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Preterm labor is usually defined as labor that begins before the 37th week of pregnancy. (Read about "Healthy Pregnancy" "Due Date") The American College of Obstetricians and Gynecologists (ACOG) reports one of every 10 babies born in the U.S. is premature. Prematurity is dangerous. Even with intensive care, a premature baby may die or develop chronic lung disease (Read about "Respiratory System") or other serious problems. In fact, ACOG says that premature birth is responsible for most newborn deaths.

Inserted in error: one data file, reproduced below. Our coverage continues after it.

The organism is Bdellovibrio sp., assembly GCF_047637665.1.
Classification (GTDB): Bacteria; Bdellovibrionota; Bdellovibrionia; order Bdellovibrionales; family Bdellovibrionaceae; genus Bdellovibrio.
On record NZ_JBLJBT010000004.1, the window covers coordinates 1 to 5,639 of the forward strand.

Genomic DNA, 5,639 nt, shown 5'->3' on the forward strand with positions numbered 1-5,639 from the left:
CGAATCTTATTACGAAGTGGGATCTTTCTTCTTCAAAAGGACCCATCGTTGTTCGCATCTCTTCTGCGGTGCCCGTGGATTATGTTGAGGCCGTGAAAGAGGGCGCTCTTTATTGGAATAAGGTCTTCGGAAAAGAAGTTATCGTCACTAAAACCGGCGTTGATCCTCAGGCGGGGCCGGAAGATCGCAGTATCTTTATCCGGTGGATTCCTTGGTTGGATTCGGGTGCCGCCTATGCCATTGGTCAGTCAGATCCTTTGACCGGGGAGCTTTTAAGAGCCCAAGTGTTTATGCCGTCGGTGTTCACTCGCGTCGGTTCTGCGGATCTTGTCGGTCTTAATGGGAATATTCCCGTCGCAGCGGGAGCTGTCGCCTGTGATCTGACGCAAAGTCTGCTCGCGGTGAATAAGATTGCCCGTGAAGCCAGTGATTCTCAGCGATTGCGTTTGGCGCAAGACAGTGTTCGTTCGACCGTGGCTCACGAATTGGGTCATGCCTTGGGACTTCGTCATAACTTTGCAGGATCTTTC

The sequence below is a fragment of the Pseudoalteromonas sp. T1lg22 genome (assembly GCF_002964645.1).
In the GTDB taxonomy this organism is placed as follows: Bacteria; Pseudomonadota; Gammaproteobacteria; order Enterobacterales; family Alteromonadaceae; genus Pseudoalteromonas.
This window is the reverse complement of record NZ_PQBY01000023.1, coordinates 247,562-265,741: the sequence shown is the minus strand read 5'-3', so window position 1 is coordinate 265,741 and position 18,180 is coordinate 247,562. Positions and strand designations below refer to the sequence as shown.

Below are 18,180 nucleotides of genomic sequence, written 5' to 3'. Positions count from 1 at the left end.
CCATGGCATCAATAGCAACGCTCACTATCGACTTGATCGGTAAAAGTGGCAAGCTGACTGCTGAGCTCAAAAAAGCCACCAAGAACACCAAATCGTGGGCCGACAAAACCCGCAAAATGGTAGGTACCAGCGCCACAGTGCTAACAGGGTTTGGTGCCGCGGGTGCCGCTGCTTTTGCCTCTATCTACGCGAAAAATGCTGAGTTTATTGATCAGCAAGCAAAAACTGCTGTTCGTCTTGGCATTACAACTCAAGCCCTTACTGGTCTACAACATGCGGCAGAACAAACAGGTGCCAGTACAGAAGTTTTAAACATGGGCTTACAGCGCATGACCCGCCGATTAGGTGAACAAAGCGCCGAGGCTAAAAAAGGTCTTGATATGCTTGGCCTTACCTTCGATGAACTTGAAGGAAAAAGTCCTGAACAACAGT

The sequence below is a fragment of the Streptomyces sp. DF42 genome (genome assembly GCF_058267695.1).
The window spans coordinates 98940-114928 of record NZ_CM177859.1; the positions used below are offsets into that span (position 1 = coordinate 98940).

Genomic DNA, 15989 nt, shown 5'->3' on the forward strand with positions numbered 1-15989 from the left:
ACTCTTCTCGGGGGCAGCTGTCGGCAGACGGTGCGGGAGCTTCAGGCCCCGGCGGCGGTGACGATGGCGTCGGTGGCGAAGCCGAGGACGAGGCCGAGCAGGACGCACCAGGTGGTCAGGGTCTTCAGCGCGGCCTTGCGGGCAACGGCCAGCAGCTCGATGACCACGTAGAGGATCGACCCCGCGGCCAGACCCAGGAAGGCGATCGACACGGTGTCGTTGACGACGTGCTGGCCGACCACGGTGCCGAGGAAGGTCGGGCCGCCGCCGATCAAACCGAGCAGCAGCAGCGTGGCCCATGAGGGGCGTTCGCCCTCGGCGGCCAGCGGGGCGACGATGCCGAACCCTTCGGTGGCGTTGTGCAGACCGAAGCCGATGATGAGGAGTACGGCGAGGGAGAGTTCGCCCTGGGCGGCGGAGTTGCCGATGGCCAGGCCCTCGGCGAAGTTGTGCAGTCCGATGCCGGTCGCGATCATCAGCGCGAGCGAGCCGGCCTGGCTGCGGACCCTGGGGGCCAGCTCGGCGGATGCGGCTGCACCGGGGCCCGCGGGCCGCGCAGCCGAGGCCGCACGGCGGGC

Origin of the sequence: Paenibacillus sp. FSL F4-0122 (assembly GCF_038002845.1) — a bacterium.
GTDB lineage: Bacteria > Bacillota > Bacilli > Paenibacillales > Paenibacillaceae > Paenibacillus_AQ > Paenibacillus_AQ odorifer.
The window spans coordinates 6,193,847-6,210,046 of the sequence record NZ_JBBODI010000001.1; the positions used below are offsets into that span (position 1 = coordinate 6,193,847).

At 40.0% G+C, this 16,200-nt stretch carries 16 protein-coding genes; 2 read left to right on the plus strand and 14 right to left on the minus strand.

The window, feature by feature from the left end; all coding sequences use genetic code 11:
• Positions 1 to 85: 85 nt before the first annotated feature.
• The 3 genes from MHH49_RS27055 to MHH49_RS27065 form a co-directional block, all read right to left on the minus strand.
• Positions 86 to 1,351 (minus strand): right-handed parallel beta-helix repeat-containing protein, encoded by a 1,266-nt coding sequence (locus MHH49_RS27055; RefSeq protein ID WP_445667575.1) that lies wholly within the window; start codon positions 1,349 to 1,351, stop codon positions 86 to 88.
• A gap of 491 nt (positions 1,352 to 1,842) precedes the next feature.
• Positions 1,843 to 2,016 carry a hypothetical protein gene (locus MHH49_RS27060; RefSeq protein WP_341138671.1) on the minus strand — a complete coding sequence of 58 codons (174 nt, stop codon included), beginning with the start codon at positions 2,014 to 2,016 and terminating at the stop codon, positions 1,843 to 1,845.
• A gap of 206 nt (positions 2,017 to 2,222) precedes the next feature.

Some women are more likely to go into preterm labor. They include women who have had previous preterm deliveries, are carrying multiple babies (Read about "Multiple Birth Pregnancies") and have some cervical or uterine conditions. (Read about "Cervical Insufficiency / Incompetent Cervix")
If the situation is caught early enough, labor may be prevented or postponed, giving the baby more time to develop. The March of Dimes (MOD) recommends calling a healthcare provider or going to a hospital right away if you go into preterm labor. Symptoms include:
Preterm labor seldom has a clear cause. However, ACOG says there are ways to minimize the risks:
MOD says preterm labor can sometimes be controlled with bed rest or medicine.
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